Bilal Powell and Ty Montgomery, last year’s backups, are scheduled to hit free agency. The Jets could bring one of them back as an insurance policy before seeing what they can get in the draft.

Defensive Line

Joe Douglas’ background shows what Jets makeover could be
This was one surprising thing I heard at the scouting combine last week: The Jets were talking to agents about defensive linemen. This may be because Gregg Williams loves to rotate linemen so much that they figure they can’t have enough. Right now, they have Authentic Quinnen Williams Jersey, Authentic Henry Anderson Jersey, Authentic Steve McLendon Jersey, Foley Fatukasi, Authentic Kyle Phillips Jersey , Authentic Nathan Shepherd Jersey and Authentic Jordan Willis Jersey. That is a pretty deep group.

Don’t be surprised, though, if they add another. Douglas knows free agent Timmy Jernigan from his time with both the Eagles and Ravens, so he makes some sense. Jets director of player personnel Chad Alexander came from the Ravens, so keep an eye on another former Raven here in Michael Pierce.

It may be time for a total overhaul of the Jets’ kicking units. Sam Ficken made 70 percent of his field-goal attempts last year, and the Jets are likely to move on. Punter Lachlan Edwards has been inconsistent and is an impending free agent. There are veteran options at both positions (Greg Zuerlein is an intriguing free-agent kicker), but the Jets could try to find someone from the college ranks. They only had two coaches at the Senior Bowl in January — their special teams coordinator and his assistant.

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Since the season ended, we’ve been looking at the players the Jets have signed to futures deals since the end of the season. We wrap up today with a look at offensive lineman Authentic Brad Lundblade Jersey.

The 24-year old is listed at 6’3” and 305 pounds and was an undrafted rookie out of Oklahoma State in 2018. So far, he has only played in one NFL regular season game with the Panthers, having spent his first two training camps with the Bengals.


Lundblade initially walked on at Oklahoma State, but saw plenty of action as a back-up center and started one game in his true freshman season to earn a scholarship.

After that, he was a three-year starter at center and was voted as a first team all-Big 12 selection in his senior year.

At the end of his college career, Lundblade wasn’t invited to the scouting combine but did play in the East-West Shrine Game. However, he wasn’t expected to get drafted.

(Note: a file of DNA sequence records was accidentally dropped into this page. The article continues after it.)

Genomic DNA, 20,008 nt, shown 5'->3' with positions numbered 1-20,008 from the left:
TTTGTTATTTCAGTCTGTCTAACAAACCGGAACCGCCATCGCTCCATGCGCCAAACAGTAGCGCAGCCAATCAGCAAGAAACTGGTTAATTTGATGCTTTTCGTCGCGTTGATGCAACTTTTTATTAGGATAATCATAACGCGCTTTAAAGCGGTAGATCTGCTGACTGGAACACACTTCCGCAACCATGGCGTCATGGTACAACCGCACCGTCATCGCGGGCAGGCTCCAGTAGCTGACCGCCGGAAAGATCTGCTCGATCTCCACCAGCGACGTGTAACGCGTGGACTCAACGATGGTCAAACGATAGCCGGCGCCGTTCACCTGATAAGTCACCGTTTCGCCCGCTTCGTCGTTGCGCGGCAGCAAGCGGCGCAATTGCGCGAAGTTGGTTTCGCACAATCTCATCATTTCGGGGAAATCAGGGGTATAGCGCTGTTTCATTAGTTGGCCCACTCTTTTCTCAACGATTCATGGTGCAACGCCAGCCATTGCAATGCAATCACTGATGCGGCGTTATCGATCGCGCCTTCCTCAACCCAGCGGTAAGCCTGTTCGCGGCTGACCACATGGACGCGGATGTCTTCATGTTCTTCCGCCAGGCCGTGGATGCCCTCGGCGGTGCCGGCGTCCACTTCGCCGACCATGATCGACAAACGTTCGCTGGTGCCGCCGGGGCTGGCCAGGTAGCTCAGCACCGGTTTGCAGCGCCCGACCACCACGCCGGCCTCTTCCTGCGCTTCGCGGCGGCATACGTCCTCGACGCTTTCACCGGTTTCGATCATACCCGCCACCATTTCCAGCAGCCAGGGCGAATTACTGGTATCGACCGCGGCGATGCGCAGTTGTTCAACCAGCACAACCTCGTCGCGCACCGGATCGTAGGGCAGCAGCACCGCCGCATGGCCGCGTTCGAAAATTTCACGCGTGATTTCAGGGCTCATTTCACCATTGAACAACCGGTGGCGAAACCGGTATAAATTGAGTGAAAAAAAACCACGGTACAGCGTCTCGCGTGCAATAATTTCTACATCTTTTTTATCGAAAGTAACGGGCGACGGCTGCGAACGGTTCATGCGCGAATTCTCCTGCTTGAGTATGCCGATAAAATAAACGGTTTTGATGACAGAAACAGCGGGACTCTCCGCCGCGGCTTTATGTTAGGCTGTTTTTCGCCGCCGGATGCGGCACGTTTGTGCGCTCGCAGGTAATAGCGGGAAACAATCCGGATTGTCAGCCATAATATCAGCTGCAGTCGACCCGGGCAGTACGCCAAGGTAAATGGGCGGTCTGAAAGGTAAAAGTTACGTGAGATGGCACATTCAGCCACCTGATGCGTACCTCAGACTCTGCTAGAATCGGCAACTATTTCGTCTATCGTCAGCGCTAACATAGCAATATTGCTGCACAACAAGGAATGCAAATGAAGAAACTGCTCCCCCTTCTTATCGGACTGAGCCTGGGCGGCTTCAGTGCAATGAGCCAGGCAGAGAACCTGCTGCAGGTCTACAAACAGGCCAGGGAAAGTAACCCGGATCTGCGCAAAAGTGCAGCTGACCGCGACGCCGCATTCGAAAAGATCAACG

After initially signing with the Seahawks, he was released three days later and then attended Bengals rookie camp on a try-out basis. However, he earned a contract and attended training camp in his rookie year. He was released in final cuts but spent the year on the practice squad and signed a futures deal at the end of the season.

In his second season, Lundblade was again released in final cuts but this time was signed to Carolina’s practice squad. They activated him in late November and he played in one game, although he only played on special teams and was released the following week.

The Jets signed Lundblade to their practice squad in December and then inked him to a futures deal at the end of the season.

Let’s move onto some more in-depth analysis of what Lundblade brings to the table, based on in-depth research and film study.


Lundblade has decent size and strength, managing 24 bench press reps at his pro day. He also had some success in the shot put and discus while in college. However, scouts have noted that he has short arms.

He is regarded as limited athletically, although his vertical (28 inches) and broad jump (95 inches) were about average.


In’s scouting report, Lance Zierlein suggests that Lundblade is just a center, but reports out of Bengals camp were that he had good versatility and could play both guard spots. In preseason action, he’s played a mixture of all three interior positions, albeit only 24 snaps at left guard.

In college, he only played at center other than one game as a freshman where he lined up as a full back on a short yardage play.

Pass Blocking

Lundblade has improved as a pass blocker since allowing five sacks in his sophomore season. He only allowed one sack and seven total pressures in his senior year and has only given up a few pressures in preseason action.

Lundblade’s best assets are his strength and hand placement. As you can see here, Lundblade (#61) shows an ability to stay in front of his man.

When Lundblade allows his man to get upfield leverage on him, he is capable of using his strength to ride his man out of the play. However, he lacks the ideal footspeed to recover. Also, although he battles well, Lundblade can sometimes be susceptible to the bull rush.

Run Blocking

Lundblade isn’t really a dominant run blocker but shows the ability to control his man at the point of attack.

While he lacks elite athleticism he’s capable of making blocks on the move or getting out to the second level. On this play, he executes a pulling block well.

On some plays, defensive players are able to take advantage of a quickness advantage to gain leverage and then he can struggle to recover.

One thing he needs to work on is finishing his blocks. On this play he initially makes a good block but his man is able to throw him off to get back in on the play.

Screen Blocking

Getting out in front of a screen pass isn’t really something Lundblade has shown much of in his college career or in preseason action. He may need to work on his athletic conditioning to be able to get downfield better.